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Photo from behind of Jamaal Bowman walking in a crown of people with writers strike signs


Jamaal is fighting for an America where all of us have what we need to thrive. For an America where Black lives matter. For an America that finally belongs to all of us, not the wealthy few. The central cause of our movement is to tackle the inequality that grips communities across the country. We will achieve this goal by taxing the rich, delivering affordable housing, ending the gender pay gap, expanding Social Security, and so much more.


9,200 Children In District Lifted Out of Poverty.

Working with children his entire career, Jamaal Bowman came to Congress calling for expanding the Child Tax Credit. In one of his proudest votes, Jamaal helped deliver an average $2,800 benefit to families in our district, lifting thousands of kids out of poverty.


Care work touches all of our lives from beginning to end, from the unpaid labor of those who raise us as children – childcare workers, teachers, home aides and healthcare workers – to those who care for us in old age and see us through the end of our lives. As the pandemic has underscored, care is one of the strongest pillars of our economy. Yet those who do this work – disproportionately Black and brown women, often immigrants – are under-supported, undervalued and under-compensated, if compensated at all.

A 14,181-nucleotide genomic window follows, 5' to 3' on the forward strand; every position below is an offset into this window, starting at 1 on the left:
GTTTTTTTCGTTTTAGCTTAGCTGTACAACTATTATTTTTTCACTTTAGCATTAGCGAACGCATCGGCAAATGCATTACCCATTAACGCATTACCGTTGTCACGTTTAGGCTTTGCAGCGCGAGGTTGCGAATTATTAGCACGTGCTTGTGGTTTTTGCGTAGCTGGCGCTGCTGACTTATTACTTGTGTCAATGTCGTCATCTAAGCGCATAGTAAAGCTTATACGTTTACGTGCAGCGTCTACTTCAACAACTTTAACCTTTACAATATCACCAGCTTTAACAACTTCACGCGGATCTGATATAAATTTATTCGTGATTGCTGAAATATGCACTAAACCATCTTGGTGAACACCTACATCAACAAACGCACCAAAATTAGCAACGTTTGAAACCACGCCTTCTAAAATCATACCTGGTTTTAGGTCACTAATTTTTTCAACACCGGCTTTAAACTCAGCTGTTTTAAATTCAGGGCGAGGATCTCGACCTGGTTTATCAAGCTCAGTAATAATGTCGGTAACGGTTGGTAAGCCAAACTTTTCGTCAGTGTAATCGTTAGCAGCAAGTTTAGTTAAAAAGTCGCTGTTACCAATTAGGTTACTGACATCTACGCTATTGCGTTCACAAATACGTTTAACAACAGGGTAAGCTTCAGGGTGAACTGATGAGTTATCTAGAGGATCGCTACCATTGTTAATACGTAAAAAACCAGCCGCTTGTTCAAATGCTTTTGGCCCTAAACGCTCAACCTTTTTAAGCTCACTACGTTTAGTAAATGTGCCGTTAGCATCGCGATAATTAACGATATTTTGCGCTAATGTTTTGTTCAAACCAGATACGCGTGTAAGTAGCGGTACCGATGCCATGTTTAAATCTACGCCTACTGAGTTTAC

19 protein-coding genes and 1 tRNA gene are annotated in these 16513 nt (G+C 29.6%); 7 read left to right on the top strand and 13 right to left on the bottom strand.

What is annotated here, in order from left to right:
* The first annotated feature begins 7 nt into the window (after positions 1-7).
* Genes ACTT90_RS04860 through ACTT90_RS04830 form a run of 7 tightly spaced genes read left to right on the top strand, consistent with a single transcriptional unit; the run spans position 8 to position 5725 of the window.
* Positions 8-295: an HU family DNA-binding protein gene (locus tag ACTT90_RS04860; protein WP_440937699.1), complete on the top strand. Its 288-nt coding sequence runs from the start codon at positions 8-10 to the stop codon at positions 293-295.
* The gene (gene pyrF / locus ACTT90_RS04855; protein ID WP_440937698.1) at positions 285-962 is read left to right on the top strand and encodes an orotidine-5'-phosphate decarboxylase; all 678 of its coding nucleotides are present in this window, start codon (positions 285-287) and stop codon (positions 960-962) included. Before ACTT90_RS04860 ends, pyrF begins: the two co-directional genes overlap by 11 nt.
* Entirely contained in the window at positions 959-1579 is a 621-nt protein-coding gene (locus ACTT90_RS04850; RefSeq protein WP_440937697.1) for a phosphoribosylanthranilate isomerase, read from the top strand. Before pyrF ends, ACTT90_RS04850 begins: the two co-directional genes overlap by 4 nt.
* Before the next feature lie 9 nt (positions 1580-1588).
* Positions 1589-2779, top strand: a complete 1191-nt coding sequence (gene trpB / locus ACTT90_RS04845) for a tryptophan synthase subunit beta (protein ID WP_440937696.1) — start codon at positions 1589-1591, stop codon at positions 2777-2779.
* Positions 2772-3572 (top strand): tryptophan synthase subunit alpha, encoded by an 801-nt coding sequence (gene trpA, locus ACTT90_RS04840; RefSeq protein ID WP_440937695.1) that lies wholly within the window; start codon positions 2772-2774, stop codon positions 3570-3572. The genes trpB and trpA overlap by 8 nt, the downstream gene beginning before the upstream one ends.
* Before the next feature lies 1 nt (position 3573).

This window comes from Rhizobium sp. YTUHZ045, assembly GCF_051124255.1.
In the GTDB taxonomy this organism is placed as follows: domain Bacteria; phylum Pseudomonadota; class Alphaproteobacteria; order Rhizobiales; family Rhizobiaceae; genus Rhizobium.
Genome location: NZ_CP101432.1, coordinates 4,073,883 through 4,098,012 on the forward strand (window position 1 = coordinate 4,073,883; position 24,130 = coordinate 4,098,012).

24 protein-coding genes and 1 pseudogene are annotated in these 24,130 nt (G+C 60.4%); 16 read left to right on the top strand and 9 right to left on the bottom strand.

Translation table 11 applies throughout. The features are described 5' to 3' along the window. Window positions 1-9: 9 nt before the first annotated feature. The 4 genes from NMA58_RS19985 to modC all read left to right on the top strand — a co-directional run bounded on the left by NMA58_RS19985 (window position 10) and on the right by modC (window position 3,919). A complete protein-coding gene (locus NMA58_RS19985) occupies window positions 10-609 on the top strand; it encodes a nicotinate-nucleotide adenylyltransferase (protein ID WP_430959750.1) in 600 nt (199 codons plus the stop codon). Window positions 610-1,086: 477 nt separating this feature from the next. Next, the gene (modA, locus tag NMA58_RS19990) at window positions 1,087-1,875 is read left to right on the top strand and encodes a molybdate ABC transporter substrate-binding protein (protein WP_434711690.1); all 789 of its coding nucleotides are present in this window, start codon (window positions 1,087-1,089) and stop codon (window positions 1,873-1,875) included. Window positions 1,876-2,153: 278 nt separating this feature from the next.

Jamaal Bowman and Elizabeth Warren introduced the Care for All Agenda to address this disparity, combat inequality and dramatically expand the care economy. The Care for All Agenda entails raising pay, benefits, protections, and standards for all care workers, ensuring pathways to unionization, and creating millions of new care jobs over the next decade. Care For All means we must invest in universal public programs to guarantee high-quality health care, home care, child care, and paid family and medical leave to all people.


Jamaal grew up in public housing and rent-controlled apartments. He lived with his grandmother during the week so his mother and older sisters could work to pay rent, a story all too familiar in our district. Over 30% of people in our district pay over 50% of their monthly income on housing costs. That’s untenable. 

Invest in Affordable Housing: To overcome our district’s shortage of over 70,000 affordable rental homes, the federal government must make a deep public reinvestment in affordable and social housing.

Fully Fund NYCHA and Pass a Green New Deal for Public Housing: We must not only finally fully fund public housing in New York City, we must also decarbonize public housing. This will create thousands of union-track jobs for public housing residents.

National Rent Control: National rent control means a cap on rent increases at 150% of the consumer price index, or 3% — whichever is higher.


Eviction Protections: Too many families live one landlord’s whim away from a forced move. Tenants must have the right to renew their lease. 


Housing Court Rights: Right to Counsel would provide tenants with free legal advice when facing an eviction case in court.

End Street Homelessness: We must invest $32 billion to end homelessness and set aside at least 25,000 units of low income housing to house the homeless across the country.


As a teacher and a principal, Jamaal has seen firsthand how our education system is failing our children. Ending inequality begins with guaranteeing our children have the quality free public education they need to build successful, healthy, full lives.